Let’s go back to 2012, when few people knew what Bitcoin and blockchain meant. Today, crypto has evolved into an industry that is rapidly maturing, with crypto-settled synthetic instruments now being traded on traditional exchanges. It’s hard to imagine that even though just 10 years ago, there was only Bitcoin, the market now includes 2253 assets, according to CoinMarketCap. What are these assets, is there any way to classify them, and how will the market evolve in the coming years? Let’s take a closer look at the landscape of digital assets.
Where can you find a list of all cryptocurrencies?
There are several informational resources that provide data on all cryptocurrencies and their tickers, trading volumes, and current prices. The most popular is CoinMarketCap. There, you can access information about all currencies and their statistics, trading markets, and volumes. Another website you can use to track the performance of different cryptocurrencies is CryptoCompare.
List of top cryptocurrencies
The list of top cryptocurrencies includes the assets with the largest capitalization and trading volumes. The list includes the crypto world’s main stars — Bitcoin, Ethereum (which enabled the emergence of many more ERC-20 tokens), Ripple, and other top assets.
- Bitcoin (BTC)
Bitcoin is widely known as “digital gold” and dominates the cryptocurrency market. Established in 2008 by Satoshi Nakamoto, Bitcoin is the most adopted cryptocurrency in the traditional world. For example, there are some places where you can use BTC to buy coffee — isn’t that astonishing?
- Ethereum (ETH)
Ethereum, or Ether, was developed by Vitalik Buterin and went live in 2015. The project pioneered the concept of smart contracts and decentralized applications. The network gave life to many tokens, including Binance Coin, OmiseGO, Golem, Augur, and others.
- Ripple (XRP)
Ripple was designed to provide fast and cheap transactions to banks and money-service businesses. Even though its protocol was created back in 2004, the real history of Ripple started in 2013. Interestingly, the cost of an XRP transaction equals only $0.00001.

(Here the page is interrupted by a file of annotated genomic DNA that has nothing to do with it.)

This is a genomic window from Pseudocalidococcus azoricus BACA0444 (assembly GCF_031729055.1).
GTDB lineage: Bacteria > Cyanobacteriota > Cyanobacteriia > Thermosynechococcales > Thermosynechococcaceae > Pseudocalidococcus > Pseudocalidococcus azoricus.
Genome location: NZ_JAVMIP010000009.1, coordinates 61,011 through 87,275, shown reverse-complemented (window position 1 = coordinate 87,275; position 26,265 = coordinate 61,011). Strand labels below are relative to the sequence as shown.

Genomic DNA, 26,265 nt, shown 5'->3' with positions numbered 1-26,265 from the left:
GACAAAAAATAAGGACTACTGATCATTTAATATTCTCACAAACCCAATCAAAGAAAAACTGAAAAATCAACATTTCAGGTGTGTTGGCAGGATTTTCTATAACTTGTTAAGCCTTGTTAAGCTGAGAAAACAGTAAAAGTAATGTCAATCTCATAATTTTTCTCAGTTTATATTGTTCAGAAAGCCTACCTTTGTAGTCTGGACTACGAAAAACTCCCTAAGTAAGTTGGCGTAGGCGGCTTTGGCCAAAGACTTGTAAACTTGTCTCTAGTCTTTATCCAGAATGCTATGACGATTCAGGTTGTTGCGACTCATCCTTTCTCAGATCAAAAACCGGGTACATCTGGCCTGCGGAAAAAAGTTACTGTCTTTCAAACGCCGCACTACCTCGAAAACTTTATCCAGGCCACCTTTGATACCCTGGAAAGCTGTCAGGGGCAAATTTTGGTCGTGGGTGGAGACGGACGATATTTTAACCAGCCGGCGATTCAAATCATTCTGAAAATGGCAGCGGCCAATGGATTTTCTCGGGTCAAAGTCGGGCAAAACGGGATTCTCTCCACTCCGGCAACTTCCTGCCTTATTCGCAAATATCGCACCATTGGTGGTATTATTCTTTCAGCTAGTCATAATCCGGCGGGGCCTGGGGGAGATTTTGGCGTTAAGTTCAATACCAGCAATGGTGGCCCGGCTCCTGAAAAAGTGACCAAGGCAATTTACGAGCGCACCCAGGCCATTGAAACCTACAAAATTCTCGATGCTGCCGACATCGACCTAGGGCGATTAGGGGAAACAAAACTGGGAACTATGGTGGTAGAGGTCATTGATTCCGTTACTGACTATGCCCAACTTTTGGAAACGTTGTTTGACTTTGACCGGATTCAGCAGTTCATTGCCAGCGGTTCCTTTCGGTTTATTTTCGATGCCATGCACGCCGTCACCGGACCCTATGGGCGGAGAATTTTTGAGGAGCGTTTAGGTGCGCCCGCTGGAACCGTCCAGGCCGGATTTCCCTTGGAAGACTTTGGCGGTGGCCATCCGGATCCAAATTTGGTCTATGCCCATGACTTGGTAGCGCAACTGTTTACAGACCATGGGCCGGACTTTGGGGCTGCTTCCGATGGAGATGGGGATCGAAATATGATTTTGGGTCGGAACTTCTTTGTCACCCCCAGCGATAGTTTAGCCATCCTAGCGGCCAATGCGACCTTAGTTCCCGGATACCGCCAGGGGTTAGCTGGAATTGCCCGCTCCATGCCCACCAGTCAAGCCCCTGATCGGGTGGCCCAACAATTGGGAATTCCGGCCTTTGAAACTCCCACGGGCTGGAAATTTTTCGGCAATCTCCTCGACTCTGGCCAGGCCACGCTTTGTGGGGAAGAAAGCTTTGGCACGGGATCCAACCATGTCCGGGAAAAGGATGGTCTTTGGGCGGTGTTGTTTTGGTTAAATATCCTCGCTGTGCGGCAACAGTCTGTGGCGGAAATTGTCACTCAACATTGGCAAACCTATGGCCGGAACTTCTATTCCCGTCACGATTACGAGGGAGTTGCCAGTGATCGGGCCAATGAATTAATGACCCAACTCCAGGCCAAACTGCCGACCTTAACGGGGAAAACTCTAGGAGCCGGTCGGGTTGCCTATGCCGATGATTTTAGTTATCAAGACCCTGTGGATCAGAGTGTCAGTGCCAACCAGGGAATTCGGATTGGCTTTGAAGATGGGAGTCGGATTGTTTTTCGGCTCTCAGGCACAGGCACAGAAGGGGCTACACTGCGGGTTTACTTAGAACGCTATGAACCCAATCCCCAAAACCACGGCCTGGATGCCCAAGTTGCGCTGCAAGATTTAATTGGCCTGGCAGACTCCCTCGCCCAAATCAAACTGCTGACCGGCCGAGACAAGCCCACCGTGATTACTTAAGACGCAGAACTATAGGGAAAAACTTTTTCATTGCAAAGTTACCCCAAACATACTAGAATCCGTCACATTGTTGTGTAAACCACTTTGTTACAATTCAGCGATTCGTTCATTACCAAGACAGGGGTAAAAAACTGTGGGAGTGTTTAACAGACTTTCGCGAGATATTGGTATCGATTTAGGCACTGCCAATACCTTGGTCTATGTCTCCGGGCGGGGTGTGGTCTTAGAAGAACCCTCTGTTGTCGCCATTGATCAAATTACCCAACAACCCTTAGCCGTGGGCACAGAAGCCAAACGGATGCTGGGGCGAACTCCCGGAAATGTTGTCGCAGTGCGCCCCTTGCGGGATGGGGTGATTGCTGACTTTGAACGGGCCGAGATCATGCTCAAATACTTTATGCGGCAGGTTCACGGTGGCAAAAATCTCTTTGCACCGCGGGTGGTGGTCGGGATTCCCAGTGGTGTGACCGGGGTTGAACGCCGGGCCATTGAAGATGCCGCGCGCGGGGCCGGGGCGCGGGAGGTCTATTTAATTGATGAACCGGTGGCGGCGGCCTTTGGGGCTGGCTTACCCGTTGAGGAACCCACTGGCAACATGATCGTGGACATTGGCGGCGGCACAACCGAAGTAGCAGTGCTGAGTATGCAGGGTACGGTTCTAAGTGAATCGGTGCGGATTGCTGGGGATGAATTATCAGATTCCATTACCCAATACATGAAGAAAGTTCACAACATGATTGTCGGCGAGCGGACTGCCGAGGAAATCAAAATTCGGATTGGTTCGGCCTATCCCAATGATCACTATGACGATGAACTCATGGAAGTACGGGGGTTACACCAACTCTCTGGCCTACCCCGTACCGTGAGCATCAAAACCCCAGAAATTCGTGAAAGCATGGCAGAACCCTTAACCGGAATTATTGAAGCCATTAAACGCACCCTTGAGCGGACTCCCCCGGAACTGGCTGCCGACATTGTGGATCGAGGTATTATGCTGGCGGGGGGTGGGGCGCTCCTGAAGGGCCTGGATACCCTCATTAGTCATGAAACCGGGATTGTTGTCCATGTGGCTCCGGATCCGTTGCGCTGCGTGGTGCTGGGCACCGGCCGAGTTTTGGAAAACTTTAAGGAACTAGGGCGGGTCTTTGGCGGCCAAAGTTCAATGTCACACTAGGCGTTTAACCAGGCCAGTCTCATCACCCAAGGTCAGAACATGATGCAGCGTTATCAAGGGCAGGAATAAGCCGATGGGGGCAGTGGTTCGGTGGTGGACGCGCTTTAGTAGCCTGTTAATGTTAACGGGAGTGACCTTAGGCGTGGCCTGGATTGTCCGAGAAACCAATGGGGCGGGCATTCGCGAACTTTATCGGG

- Tether (USDT)
Tether, or USDT, is a stablecoin, a digital dollar that was designed to provide traders with a traditional asset on the cryptocurrency market. This is a very controversial cryptocurrency, as its emissions hardly seem controlled and there is no proof that Tether is really backed by USD. Nonetheless, the asset is widely used to fix profits and losses and hedge risks.
- Bitcoin Cash (BCH)
BCH is a fork of Bitcoin, an alternate version that split from Bitcoin in 2017. Later, Bitcoin Cash went through another fork, creating Bitcoin Cash and Bitcoin SV. The fork was a result of some Bitcoin developers insisting on an increase in the block size.
- Litecoin (LTC)
Litecoin dates back to 2011. From a technical point of view, LTC is pretty similar to BTC, as it was originally a fork of the Bitcoin Core. But in comparison to its parent, Litecoin processes a block every 2.5 minutes, beating Bitcoin’s 10 minutes, which enables faster transactions.
EOS was designed as an Ethereum competitor in building decentralized applications. This blockchain network also plans to remove transaction fees and run transfers at lightning speed. The platform was launched in 2017 and received an enormous amount of funding ($170 million) from the community.
- Binance Coin (BNB)
Binance is a global cryptocurrency exchange with some of the largest trading volumes. They launched their own currency, BNB, to provide discounts for fees on the exchange. Its ICO took place in 2017, the hot period for all blockchain-based projects.
Cryptocurrencies are various and many